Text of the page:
8. I’m with Carrie on this Mark – any interference on your part would have triggered a violent reation on his. An argument could be made that you could have called the cops provided he couldn’t overhear. But so could the girls. People like that (unstable) sldom leave the neighborhood so it is likely he has done this before, which was why there was a noticeable lack of action on the girls part. I ran in and out of the docks in Brooklyn, Manhattan and the markets in the Bronx, Hunt’s point, Harlem. You develop a sense of danger impending and the situation you describe is one of those – the trigger was set and it just needed someone like you to trip it. I actually never had a problem at any of those places but I had an ace up my sleeve. We used to use unskilled helpers for unloading that were called “lumpers”. I came upon an excellent lumper early in the game and whenever I had a load for NYC or Newark, I’d page him and he would meet me at the edge of the city and ride in and then help unload and then i’d drop him off, He carried. It was a sweet deal although it cost me a few extra bucks for the service, one flash of the pistol and no one bothered us. Besides knowing his way around, he was funny as hell – a huge black guy with scowl that would burn a hole in brick wall and a laugh that shook the truck. At the time I had a bright orange Kenworth – I had bought it used that color, as those had been the fleet colors where it had come from. And that man loved that bright orange truck. His face would light up whenever he spotted the truck.

    Anyway, I’m rambling – sorry – you did exactly the right thing Mark. As a totally unrelated aside, i did a guest post over at Cordelia’s Mom http://cordeliasmomstill.com/2015/01/08/holy-rollers-guest-post-by-paul-curran/comment-page-1/#comment-7843 I’d be honored if you’d drop by fpr a read. Thanks!

    • The episode unfolded so quickly that I doubt the cops could have gotten there in time. There was only me, and I didn’t do a damn thing. That was probably the smart thing, but it sure didn’t feel like the right thing. The girls seemed remarkably unphased. As if they really do go through that on a regular basis. I think I was more rattled than they were.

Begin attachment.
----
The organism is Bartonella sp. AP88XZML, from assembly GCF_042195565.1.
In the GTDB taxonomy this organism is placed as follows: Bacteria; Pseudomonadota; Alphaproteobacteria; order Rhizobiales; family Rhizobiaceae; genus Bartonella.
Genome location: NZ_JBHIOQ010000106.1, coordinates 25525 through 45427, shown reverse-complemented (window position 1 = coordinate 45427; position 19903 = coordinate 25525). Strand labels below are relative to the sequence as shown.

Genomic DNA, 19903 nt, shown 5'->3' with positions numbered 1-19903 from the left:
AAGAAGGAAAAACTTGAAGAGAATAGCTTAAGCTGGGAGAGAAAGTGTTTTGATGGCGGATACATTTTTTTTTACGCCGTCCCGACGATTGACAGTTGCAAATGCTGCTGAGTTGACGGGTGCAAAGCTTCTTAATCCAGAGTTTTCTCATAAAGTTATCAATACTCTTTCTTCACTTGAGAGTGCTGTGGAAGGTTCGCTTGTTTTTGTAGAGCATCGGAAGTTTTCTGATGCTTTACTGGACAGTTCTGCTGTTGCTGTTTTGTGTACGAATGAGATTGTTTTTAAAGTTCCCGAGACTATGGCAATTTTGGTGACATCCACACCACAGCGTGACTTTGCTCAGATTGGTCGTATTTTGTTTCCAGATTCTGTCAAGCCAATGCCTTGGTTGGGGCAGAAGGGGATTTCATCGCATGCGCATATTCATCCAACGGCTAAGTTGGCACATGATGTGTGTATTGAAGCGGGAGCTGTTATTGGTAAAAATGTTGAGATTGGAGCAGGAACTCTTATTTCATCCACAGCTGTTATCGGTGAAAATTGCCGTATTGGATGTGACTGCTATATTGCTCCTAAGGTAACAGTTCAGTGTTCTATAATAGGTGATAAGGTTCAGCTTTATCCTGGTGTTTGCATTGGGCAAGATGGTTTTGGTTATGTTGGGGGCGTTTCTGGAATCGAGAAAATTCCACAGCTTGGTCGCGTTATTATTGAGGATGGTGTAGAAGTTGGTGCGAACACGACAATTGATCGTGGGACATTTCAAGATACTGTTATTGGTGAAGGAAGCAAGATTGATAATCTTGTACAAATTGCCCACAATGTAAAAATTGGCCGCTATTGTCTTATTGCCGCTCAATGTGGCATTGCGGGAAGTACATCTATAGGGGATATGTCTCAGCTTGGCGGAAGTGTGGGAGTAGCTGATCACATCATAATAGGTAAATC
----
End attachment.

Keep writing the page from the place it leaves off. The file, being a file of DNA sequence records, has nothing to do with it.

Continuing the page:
Obviously, I’m not at all bothered by black folks. I had a black roommate when I first got to NYC and my first apartment was in a black neighborhood. I never thought about it. But for a while there, I caught myself crossing the street if I saw a group of black kids approaching. It was a knee-jerk response to what had happened to me.

      I love the term “lumper.” It’s phonetically appropriate for what it’s describing. That’s a good one.

  9. It’s not your job to confront every angry beast. All he did was growl, so in this case discretion was indeed the better part of valour. You’ve got to admire the girls for being so calm and unruffled, and being concerned for how the incident affected you, their customer. Is there CCTV in these places?

    • But, boy, could he growl! That guy might have been all bark and no bite, but he radiated threat, nonetheless. I suppose they’re equipped with CCTV but that would have just resulted in a grainy film of me getting my ass kicked. Who knows? I might have been a YouTube sensation. The hero/fool.

  10. I don’t think you’re a pussy for staying out of it. Well…not much of one..;)
    There’s very little you can do in that situation because yelling at him would just add fuel to fire and probably cause more damage. You have to let people with this kind of angst against the world just vent and try to remain as calm as possible although it is not fair for those girls or you as customer to feel threatened like that. Where were New Yorks Finest at this time? Last time I was there, coppers were on every block!
    Why don’t you buy a taser? You could become the new secret, vigilante batman of the streets.

    Do we get to see pics of the exhibition?

    • How erotic is it if you’re being threatened by some idiot and a man steps out of the crowd and lays him flat with a proper punch? That’s what I wanted but instead I spent those moments begging not to be see or involved. I should have just screamed like a little girl. Maybe a cop would have heard. Funny you should mention a taser. That’s one of my revenge fantasies. Also, some mace, a roundhouse kick to the belly and some broken kneecaps, too.

      My next post will be about the exhibit and what followed. It really was one of the more miraculous days I’ve had in quite some time. Quite a dramatic arc in an 18-hour period.

  11. Well that post was a visceral shot to the gut… I don’t know what I would have done in the coffee shop. I hope I would have stood up and said something. I have a pretty great tendency towards doing things that are symbolic but not ultimately all that helpful or smart, just because I can’t control myself. I find the crunchy bones of being full of rage to be somewhat pleasing, but for me – as opposed to the twat who thought it was okay to scream at those girls like that – I exercise it for reasons of injustice. Every year that goes by, that little flame gets more muted, and some day I just won’t feel it, I think. I hope that day crosses over with my expiry.